Days After Attacks Targeting Latinos, ICE Arrest 700 Workers In Largest Single-State Raid In History
680 workers at plants across Mississippi were hauled off for "processing."
"Children finished their first day of school with no parents to go home to tonight. Babies and toddlers remained at daycare with no guardian to pick them up. A child vainly searched a workplace parking lot for missing parents," reports the Jackson Free Press.
This morning in cities across Mississippi, children were starting their first day of school, and ICE was carrying out the "largest single-state worksite enforcement action in (the) nation's history," according to United States Attorney Mike Hurst's office. The raid comes just days after a series of race-based domestic terrorist attacks targeting Latinos.
Shep on the recent massive immigration raids in Mississippi— Lis Power (@LisPower1) August 7, 2019
SHEP: "A 13-year-old child, standing with his father, watching his mother put on a bus. Morton, Mississippi, 600 people rounded up and families separated with a little boy waving goodbye." pic.twitter.com/1zDfeVsWHT
Hurst, who coordinated with ICE to arrange the raids on 7 food-processing plants, released a statement this afternoon commending the federal agents, prosecutors, and local law enforcement who participated in rounding up the "illegal aliens." "The execution of federal search warrants today was simply about enforcing the rule of law in our state and throughout our great country," the statement reads.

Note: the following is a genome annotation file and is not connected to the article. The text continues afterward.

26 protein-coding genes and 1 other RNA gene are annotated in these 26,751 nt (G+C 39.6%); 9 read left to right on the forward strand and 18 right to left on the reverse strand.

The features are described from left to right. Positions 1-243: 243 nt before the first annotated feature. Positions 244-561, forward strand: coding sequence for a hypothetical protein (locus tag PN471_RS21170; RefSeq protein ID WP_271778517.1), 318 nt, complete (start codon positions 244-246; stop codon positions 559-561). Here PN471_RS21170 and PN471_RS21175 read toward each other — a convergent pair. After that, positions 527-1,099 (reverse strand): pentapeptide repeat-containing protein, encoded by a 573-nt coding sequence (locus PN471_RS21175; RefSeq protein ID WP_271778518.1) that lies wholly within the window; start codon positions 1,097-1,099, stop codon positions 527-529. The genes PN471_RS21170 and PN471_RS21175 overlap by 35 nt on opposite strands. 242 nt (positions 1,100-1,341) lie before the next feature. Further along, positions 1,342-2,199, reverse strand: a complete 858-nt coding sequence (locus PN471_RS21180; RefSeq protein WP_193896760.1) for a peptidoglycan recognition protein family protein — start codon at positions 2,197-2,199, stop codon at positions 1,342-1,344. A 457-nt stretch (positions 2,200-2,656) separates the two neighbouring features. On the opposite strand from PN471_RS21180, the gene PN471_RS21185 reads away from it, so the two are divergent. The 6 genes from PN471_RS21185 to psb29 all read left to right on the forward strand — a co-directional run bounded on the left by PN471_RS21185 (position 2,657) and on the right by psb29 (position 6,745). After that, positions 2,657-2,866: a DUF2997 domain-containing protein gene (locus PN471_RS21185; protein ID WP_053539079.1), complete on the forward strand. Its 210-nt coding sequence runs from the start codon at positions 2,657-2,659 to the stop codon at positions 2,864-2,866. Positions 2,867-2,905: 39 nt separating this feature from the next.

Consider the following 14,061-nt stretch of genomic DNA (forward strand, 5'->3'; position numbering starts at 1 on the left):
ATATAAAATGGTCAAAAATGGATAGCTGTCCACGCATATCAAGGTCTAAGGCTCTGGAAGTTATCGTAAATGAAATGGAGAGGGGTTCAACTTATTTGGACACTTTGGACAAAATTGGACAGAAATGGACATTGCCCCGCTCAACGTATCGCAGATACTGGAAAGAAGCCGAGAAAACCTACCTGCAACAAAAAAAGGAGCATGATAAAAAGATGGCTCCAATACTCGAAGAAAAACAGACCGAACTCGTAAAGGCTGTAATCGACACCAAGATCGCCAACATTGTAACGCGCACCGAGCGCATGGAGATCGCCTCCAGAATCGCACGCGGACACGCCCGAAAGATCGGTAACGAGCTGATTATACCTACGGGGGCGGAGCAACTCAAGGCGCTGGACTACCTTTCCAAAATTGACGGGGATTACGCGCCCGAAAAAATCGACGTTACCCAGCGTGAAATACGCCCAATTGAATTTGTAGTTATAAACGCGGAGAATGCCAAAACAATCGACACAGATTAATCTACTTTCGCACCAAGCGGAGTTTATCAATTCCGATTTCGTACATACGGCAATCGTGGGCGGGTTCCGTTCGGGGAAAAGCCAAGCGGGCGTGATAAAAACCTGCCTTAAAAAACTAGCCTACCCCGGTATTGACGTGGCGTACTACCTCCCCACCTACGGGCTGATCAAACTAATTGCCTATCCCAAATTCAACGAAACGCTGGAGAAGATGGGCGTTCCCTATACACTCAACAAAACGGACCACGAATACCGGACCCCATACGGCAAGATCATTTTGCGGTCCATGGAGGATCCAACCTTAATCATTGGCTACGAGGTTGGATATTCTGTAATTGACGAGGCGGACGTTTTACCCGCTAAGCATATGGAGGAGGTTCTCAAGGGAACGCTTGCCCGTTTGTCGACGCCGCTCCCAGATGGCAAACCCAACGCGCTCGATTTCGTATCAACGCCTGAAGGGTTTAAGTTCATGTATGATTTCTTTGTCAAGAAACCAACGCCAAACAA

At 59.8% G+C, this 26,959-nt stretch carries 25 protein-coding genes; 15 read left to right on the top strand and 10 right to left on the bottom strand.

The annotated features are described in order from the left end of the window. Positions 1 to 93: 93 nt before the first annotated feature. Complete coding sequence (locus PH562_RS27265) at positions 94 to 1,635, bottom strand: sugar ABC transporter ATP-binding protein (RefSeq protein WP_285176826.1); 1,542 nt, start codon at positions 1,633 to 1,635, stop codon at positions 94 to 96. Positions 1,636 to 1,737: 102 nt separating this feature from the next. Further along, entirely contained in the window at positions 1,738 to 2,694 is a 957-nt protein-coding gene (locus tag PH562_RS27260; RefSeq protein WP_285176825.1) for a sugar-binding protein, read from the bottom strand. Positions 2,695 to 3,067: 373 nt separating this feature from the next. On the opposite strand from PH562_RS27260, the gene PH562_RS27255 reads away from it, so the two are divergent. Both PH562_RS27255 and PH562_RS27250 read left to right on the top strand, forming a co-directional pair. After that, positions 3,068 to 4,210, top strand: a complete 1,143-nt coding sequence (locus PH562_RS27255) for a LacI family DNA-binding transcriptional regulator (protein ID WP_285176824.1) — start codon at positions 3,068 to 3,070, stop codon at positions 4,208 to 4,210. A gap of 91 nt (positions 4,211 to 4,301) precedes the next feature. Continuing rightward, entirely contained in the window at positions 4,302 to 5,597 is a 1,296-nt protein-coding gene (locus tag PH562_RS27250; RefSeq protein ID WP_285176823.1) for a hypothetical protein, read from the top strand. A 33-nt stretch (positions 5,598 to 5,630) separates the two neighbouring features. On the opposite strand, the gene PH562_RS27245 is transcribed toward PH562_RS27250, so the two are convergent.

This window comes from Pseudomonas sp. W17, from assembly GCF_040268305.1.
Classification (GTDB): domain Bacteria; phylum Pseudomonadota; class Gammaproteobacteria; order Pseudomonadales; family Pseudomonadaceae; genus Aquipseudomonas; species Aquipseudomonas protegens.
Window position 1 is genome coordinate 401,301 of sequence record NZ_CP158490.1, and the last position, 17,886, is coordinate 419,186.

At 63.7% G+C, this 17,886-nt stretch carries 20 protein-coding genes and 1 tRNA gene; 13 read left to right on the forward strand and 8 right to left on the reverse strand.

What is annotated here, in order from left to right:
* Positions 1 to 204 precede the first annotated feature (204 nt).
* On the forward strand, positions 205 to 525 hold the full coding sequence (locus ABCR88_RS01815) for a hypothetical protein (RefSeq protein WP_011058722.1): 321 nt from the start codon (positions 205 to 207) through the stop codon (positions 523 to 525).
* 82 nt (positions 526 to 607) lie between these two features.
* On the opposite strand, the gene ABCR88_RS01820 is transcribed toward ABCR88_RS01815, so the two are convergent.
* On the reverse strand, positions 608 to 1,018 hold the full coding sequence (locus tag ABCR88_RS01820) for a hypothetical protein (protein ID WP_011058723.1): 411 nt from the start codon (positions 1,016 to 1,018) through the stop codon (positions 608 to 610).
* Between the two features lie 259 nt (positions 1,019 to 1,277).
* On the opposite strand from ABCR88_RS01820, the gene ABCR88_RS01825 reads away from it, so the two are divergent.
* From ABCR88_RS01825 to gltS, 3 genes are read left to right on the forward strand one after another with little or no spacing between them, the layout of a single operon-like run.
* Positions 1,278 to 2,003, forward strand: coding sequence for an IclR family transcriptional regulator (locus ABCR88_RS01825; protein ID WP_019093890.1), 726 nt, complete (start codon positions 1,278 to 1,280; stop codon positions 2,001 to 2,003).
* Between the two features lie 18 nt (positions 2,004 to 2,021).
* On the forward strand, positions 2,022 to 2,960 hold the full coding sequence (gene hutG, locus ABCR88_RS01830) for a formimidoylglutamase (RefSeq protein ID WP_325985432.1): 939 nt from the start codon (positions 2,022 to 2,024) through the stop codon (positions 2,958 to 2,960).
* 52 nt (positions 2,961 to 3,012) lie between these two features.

Unfortunately for the 680 men and women zip-tied and hauled off to a military hanger for "processing," the situation isn't so simple. The Jackson Free Press reports that workers were arrested indiscriminately; Hurst said ICE would "sort" them later.
When one worker protested, he was knocked to the ground, handcuffed and tased before law enforcement realized that he was an American citizen.
Bill Chandler, President of MIRA, the Mississippi Immigrants Rights Alliance, says his office is fielding calls from distressed family members. "We're now trying to deal with schools because of the children that may be left behind by ICE," said Chandler.
Scared kids were left alone, crying in the street, relying on the kindness of strangers.
According to the Free Press, "Children finished their first day of school with no parents to go home to tonight. Babies and toddlers remained at daycare with no guardian to pick them up. A child vainly searched a workplace parking lot for missing parents."
HAPPENING NOW: In Forrest, Mississippi where one of the #ICE raids happened nearby Children of those who were arrested are left alone in the streets crying for help. Strangers and neighbors are taking them to a local gym to be put up for the night. FULL STORY TONIGHT ON @WJTV. pic.twitter.com/s2zuTTRYfM— Alex Love (@AlexLoveWJTV) August 8, 2019
"The American economy loses a work force that is contributing in more ways than we can imagine," Noorani says. "And, along the way, we are no safer."